I was getting rather excited and curious about how these two species will interact. Batties are slightly bigger than Cape foxes, and from the few interactions we have witnessed, they seem to be dominant. As usual, Escobar chased Ray away immediately. Definitely, these raisins were his to eat! He had to stay on his toes though, as Ray kept hanging around, hoping for a lucky raisin, and it was only Escobar’s growling and puffed-up tail that stood between him and the juicy treat.

Escie defending his stash

Escie defending his stash

But Pharside still had surprises in store for me that night, as another batty suddenly approached. To my delight it turned out to be Emmental! He was looking extremely healthy and robust compared to Escobar, so I was certain Escobar would now have to give up his stash. Escobar thought so too. He crouched down, growling, tail raised and puffed up, in a very submissive position. But within a fraction of a second, the tables were turned. Escobar jumped up and started a fierce fight with Emmental, eventually winning and chasing the bigger fox away. And for the next 30min, I was in the company of these three foxes.
When Emmental finally started to drift away, I simply could not follow him, as both Ray and Escobar were on my heels! It was a very peculiar stand off, with both of them circling me whenever I paused for a second, and Ray trying to keep his distance form Escobar. I was impressed by Ray’s tenacity.

Walking back to the car, I started wondering. How is dominance established between batties? Is the hierarchy stable or variable through time? What are the benefits of being dominant and the costs of being subordinate? Is it access to the best foraging spots? Or to more mating opportunities? These animals tend to forage together so socially – is there even a proper hierarchy? Is there any way that a Cape fox could beat up a battie? And I realized I had my work cut out for me: I need to habituate plenty more foxes during a very cold, long winter…

From field mouse to lab rat

After spending about 300 days in the field, I returned to civilisation enriched and ready to tackle the next challenge on my journey as a PhD student. I had learned new skills, habituated foxes and picked up a substantial amount of poop, but I was VERY happy to return to a place where I could drive down the road for a supersize BigMac with Fanta whenever the cravings hit.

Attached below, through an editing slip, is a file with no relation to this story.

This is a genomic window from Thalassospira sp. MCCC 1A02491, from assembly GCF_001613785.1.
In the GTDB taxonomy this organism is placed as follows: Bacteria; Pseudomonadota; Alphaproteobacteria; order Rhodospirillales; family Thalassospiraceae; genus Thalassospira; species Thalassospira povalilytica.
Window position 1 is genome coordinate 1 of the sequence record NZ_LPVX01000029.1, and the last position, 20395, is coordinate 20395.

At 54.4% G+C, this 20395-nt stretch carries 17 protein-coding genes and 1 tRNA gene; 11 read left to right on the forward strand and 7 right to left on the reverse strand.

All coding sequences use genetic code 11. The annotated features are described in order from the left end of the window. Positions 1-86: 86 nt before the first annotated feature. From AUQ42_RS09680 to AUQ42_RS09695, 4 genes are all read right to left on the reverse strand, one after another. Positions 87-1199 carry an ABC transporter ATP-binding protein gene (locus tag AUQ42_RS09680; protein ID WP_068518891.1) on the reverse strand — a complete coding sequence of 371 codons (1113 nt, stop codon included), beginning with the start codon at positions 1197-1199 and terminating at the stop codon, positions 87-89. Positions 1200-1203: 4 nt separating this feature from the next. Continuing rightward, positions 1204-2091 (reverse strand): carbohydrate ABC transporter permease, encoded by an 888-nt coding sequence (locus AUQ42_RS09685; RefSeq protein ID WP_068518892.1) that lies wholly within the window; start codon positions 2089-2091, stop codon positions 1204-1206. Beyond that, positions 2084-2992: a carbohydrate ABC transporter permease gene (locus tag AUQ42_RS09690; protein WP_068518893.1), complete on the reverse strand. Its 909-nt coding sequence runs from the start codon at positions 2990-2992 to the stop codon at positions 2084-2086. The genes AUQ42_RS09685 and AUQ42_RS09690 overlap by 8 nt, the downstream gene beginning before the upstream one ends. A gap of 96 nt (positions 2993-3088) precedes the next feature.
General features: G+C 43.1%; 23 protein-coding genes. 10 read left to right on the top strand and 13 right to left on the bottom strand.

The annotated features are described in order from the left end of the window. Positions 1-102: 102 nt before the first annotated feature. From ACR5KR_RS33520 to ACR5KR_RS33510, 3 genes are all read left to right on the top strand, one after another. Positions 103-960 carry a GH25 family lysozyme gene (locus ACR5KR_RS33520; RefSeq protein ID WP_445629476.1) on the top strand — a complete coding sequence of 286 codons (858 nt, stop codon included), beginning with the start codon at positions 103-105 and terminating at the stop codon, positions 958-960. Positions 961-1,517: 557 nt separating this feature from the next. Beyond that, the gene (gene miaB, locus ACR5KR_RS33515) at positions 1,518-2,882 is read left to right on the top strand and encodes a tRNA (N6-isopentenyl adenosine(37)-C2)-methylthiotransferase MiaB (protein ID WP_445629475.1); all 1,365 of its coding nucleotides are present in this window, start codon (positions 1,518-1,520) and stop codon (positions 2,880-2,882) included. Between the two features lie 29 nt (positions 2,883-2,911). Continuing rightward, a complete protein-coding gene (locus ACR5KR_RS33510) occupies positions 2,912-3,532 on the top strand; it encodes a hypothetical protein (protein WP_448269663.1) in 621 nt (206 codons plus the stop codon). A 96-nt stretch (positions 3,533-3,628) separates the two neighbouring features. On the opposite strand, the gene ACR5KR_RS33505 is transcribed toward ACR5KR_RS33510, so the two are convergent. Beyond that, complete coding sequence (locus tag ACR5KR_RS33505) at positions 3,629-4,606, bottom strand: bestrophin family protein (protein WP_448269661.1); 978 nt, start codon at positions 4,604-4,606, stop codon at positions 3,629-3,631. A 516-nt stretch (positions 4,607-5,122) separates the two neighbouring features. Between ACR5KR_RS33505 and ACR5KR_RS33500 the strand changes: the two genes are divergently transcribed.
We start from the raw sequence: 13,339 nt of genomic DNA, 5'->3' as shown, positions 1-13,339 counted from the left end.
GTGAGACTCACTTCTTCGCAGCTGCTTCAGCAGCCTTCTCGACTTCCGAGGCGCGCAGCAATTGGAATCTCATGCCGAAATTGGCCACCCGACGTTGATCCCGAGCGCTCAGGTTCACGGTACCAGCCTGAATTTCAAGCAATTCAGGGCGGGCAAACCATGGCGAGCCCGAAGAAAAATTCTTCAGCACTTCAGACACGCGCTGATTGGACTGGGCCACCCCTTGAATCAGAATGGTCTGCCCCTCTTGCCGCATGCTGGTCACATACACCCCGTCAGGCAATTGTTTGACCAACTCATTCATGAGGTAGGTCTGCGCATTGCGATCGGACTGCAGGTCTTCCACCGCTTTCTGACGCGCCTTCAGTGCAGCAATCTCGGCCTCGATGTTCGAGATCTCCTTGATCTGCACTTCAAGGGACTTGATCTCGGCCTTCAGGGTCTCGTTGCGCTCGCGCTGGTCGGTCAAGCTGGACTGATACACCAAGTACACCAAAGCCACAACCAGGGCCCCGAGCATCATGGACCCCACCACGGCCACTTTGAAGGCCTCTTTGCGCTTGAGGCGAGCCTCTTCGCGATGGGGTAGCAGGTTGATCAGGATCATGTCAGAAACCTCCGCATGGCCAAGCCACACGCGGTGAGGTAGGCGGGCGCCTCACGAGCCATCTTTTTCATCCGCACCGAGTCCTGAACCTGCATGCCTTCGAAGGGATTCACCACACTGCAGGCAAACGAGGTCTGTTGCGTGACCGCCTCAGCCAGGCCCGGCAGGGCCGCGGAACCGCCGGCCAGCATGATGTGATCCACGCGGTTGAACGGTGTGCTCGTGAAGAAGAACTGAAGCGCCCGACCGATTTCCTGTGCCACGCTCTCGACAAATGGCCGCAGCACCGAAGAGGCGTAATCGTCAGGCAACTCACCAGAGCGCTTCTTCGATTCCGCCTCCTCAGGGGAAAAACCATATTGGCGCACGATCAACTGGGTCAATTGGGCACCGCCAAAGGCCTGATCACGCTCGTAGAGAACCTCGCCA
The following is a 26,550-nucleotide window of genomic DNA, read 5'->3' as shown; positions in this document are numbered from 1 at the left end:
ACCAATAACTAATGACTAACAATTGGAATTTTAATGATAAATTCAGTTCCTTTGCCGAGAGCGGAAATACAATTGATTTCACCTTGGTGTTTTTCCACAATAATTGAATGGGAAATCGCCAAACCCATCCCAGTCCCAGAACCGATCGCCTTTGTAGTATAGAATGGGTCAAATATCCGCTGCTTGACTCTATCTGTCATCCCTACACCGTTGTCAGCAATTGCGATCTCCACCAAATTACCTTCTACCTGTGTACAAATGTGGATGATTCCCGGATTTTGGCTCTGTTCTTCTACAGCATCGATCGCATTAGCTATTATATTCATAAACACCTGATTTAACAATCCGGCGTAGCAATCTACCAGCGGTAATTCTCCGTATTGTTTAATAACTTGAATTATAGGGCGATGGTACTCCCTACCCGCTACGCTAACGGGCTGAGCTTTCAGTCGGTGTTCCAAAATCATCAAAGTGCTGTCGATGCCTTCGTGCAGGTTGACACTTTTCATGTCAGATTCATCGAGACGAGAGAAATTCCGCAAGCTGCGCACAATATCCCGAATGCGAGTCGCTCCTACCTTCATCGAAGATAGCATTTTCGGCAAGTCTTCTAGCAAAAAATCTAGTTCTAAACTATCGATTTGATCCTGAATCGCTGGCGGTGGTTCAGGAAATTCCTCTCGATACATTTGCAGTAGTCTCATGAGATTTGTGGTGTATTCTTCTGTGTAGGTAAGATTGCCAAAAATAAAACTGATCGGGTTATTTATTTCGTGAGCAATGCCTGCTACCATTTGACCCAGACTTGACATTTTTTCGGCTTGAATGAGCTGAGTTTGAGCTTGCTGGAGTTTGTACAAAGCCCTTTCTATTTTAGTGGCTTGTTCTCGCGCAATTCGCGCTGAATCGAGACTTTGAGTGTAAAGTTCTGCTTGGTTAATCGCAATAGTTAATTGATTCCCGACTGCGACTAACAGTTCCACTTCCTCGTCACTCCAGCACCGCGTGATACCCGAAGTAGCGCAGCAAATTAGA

Labwork, beautiful, endless labwork

Labwork; beautiful, endless labwork

However, I realized again there is no rest for the wicked as I started my lab work. For endless weeks it was my fate to be drying faecal samples, pulverising dried pellets and finally extracting the hormones, getting used to a brand new routine (working by daylight, instead of starlight).

Who knew that returning to Pretoria and doing lab work would isolate me more than being in the field? I would drift away into my own poop-filled world before the distinctive aroma of carnivore faeces shocked me back to reality. After a few monotonous weeks of solitary extractions, I was surprised to find a friend from Zurich visiting the lab for a few days. Through all the gossip catch-up and b(sh)anter we bounced ideas off each other before he made his long journey back home. I was alone again and focussed to get the job done as the end slowly crept closer.

Before I could close the lab door behind me, I had to burn my samples to complete the process. Nothing prepared me for the smell of burning bat-eared fox poop at 450°C.

Protection is essential in the lab.

Protection is essential in the lab. Maybe laundry pegs for the nose would also help?

I am sure I was the most unpopular person in our entire building as the smell of smouldering organic matter overtook us all, filling the halls with a lingering odour. It was all worth it in the end when, after 14 months of sweat and stress, I was holding the newly extracted (non-smelly) hormones in my hand.

As I carefully store all the tubes of extract, I realise that these little tubes will make up a substantial part of my PhD thesis (and future). I now have to wait a few more weeks before I get the final faecal samples from the field. Once I’ve finished the preparatory lab work, I can finally start the analysis of my hormone samples. I miss the field; watching the sun set as I head out for the night and, sometimes, watching the sun rise after spending the entire night observing foxes. I thought I would return to civilization with a bronze glow; alas, I extensively worked on my moon tan and it seems I will continue doing so as I will spend all my time in the lab, until the end of my PhD.